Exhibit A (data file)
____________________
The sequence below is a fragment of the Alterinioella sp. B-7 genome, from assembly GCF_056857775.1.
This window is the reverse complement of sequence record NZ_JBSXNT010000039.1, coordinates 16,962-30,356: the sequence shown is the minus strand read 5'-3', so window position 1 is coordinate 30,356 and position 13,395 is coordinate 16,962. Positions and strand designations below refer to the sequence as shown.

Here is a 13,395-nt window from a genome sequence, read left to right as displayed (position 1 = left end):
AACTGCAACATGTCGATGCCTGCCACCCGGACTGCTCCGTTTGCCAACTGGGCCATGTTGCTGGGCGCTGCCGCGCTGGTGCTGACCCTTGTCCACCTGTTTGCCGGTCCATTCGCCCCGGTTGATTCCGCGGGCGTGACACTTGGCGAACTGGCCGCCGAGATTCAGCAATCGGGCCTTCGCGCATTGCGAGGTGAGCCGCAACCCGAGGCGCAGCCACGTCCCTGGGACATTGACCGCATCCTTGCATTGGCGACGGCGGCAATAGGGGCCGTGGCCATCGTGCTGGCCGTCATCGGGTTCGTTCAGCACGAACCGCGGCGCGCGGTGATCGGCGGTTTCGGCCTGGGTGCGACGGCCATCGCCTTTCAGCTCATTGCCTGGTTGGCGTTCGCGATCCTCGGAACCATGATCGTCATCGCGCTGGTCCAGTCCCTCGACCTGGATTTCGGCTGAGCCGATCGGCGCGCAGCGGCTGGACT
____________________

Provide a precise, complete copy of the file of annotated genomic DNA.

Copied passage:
The sequence below is a fragment of the Alterinioella sp. B-7 genome, from assembly GCF_056857775.1.
This window is the reverse complement of sequence record NZ_JBSXNT010000039.1, coordinates 16,962-30,356: the sequence shown is the minus strand read 5'-3', so window position 1 is coordinate 30,356 and position 13,395 is coordinate 16,962. Positions and strand designations below refer to the sequence as shown.

Here is a 13,395-nt window from a genome sequence, read left to right as displayed (position 1 = left end):
AACTGCAACATGTCGATGCCTGCCACCCGGACTGCTCCGTTTGCCAACTGGGCCATGTTGCTGGGCGCTGCCGCGCTGGTGCTGACCCTTGTCCACCTGTTTGCCGGTCCATTCGCCCCGGTTGATTCCGCGGGCGTGACACTTGGCGAACTGGCCGCCGAGATTCAGCAATCGGGCCTTCGCGCATTGCGAGGTGAGCCGCAACCCGAGGCGCAGCCACGTCCCTGGGACATTGACCGCATCCTTGCATTGGCGACGGCGGCAATAGGGGCCGTGGCCATCGTGCTGGCCGTCATCGGGTTCGTTCAGCACGAACCGCGGCGCGCGGTGATCGGCGGTTTCGGCCTGGGTGCGACGGCCATCGCCTTTCAGCTCATTGCCTGGTTGGCGTTCGCGATCCTCGGAACCATGATCGTCATCGCGCTGGTCCAGTCCCTCGACCTGGATTTCGGCTGAGCCGATCGGCGCGCAGCGGCTGGACT